At Noemi’s clinic, abortions were done every day of the week. VIPs who wanted a private experience would come in on Sundays.
“We all dealt with the pressure and pain of it in different ways,” she said. “Some girls drank. Some did drugs. I used food as my coping mechanism and gained a lot of weight during my time there. My manager would ridicule me. She would publicly single me out and tell me what to order or throw my food away. The verbal and emotional abuse was humiliating.”
The more Noemi spoke up, the worse things would get for her. When a woman who was clearly too far along came in the clinic and she spoke up about it, she was told to “mind your place and stop thinking you are Super Nurse.”
“The owner even came in and said that she would do a procedure herself,” Noemi said. “This woman had no medical training at all!”
Noemi’s clinic aborted babies up to 23 weeks and six days along. Clients would come from other states, their travel paid for by the National Abortion Federation.
“Ultrasounds were often tweaked. It is so easy to do, it just depends on where you put the marker on the cranium. Changing a 12-week-old baby to a 15-week measurement on the ultrasound was simple,” Noemi said. “Even though we were not supposed to, we accepted women past our limit. We never turned anyone down, no matter what.”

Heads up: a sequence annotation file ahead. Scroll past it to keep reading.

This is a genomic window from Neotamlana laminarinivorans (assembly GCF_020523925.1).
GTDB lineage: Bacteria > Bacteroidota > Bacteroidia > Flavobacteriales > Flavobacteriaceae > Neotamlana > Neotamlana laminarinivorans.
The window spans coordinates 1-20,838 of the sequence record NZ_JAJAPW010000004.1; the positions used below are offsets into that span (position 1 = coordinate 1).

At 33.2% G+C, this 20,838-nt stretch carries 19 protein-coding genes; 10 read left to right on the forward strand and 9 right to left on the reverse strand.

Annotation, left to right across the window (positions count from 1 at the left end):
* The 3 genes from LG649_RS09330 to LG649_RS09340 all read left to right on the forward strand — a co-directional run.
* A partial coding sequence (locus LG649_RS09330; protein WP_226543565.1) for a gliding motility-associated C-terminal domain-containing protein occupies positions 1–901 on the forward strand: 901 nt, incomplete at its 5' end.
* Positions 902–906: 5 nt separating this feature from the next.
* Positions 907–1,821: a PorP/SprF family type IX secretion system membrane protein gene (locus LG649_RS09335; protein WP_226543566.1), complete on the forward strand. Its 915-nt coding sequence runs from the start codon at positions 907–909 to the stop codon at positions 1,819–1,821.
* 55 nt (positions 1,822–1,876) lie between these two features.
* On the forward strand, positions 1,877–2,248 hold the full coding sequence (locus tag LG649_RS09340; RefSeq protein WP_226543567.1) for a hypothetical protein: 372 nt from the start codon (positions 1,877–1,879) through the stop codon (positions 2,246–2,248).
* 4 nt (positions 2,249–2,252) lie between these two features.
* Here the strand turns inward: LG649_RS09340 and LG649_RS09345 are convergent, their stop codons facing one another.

Noemi became close with a woman who was not abortion minded. She meant to enter the pregnancy center next door but wound up inside the abortion clinic instead. Noemi did her ultrasound and the woman asked to hear the heartbeat. At first, she was hesitant. They never turned the volume up during ultrasounds.
“When I turned it on, the sound of that baby’s heart touched me. I hadn’t heard that sound for years,” Noemi said. The woman cried and hugged me. She even came back another time with her husband so he could hear the heartbeat and see the baby on the screen. This woman continued to come, and I watched her baby grow. It was a big deal. It was a happy moment.”
Noemi was shocked when this same woman was sent to the clinic for an abortion due to a fetal anomaly.
“I begged her to get her records. I went to the doctor and said we needed to wait for the records. ‘They want this baby. We can wait,’” Noemi pleaded. “The doctor told me, ‘No way—we are pushing this one. This is a money maker.’”